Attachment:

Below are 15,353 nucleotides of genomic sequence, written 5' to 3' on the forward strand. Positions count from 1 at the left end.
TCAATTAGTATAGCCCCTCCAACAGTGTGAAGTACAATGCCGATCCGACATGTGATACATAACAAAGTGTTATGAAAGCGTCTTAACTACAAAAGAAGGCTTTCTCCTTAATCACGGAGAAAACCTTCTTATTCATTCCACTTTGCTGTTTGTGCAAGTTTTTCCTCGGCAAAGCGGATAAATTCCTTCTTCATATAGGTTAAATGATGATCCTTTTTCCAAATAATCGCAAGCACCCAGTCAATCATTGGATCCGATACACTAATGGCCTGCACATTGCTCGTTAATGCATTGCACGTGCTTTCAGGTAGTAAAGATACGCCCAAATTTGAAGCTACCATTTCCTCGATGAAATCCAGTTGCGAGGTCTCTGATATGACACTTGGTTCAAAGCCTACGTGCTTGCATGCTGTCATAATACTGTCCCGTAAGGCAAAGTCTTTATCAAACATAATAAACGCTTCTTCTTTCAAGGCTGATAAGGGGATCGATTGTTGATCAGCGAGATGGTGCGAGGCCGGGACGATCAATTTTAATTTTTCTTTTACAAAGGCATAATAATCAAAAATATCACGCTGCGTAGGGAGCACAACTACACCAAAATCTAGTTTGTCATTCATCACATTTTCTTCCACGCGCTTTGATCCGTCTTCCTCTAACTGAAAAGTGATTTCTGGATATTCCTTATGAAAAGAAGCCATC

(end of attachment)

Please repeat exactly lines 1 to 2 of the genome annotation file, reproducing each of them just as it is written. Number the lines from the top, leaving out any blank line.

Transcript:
Below are 15,353 nucleotides of genomic sequence, written 5' to 3' on the forward strand. Positions count from 1 at the left end.
TCAATTAGTATAGCCCCTCCAACAGTGTGAAGTACAATGCCGATCCGACATGTGATACATAACAAAGTGTTATGAAAGCGTCTTAACTACAAAAGAAGGCTTTCTCCTTAATCACGGAGAAAACCTTCTTATTCATTCCACTTTGCTGTTTGTGCAAGTTTTTCCTCGGCAAAGCGGATAAATTCCTTCTTCATATAGGTTAAATGATGATCCTTTTTCCAAATAATCGCAAGCACCCAGTCAATCATTGGATCCGATACACTAATGGCCTGCACATTGCTCGTTAATGCATTGCACGTGCTTTCAGGTAGTAAAGATACGCCCAAATTTGAAGCTACCATTTCCTCGATGAAATCCAGTTGCGAGGTCTCTGATATGACACTTGGTTCAAAGCCTACGTGCTTGCATGCTGTCATAATACTGTCCCGTAAGGCAAAGTCTTTATCAAACATAATAAACGCTTCTTCTTTCAAGGCTGATAAGGGGATCGATTGTTGATCAGCGAGATGGTGCGAGGCCGGGACGATCAATTTTAATTTTTCTTTTACAAAGGCATAATAATCAAAAATATCACGCTGCGTAGGGAGCACAACTACACCAAAATCTAGTTTGTCATTCATCACATTTTCTTCCACGCGCTTTGATCCGTCTTCCTCTAACTGAAAAGTGATTTCTGGATATTCCTTATGAAAAGAAGCCATC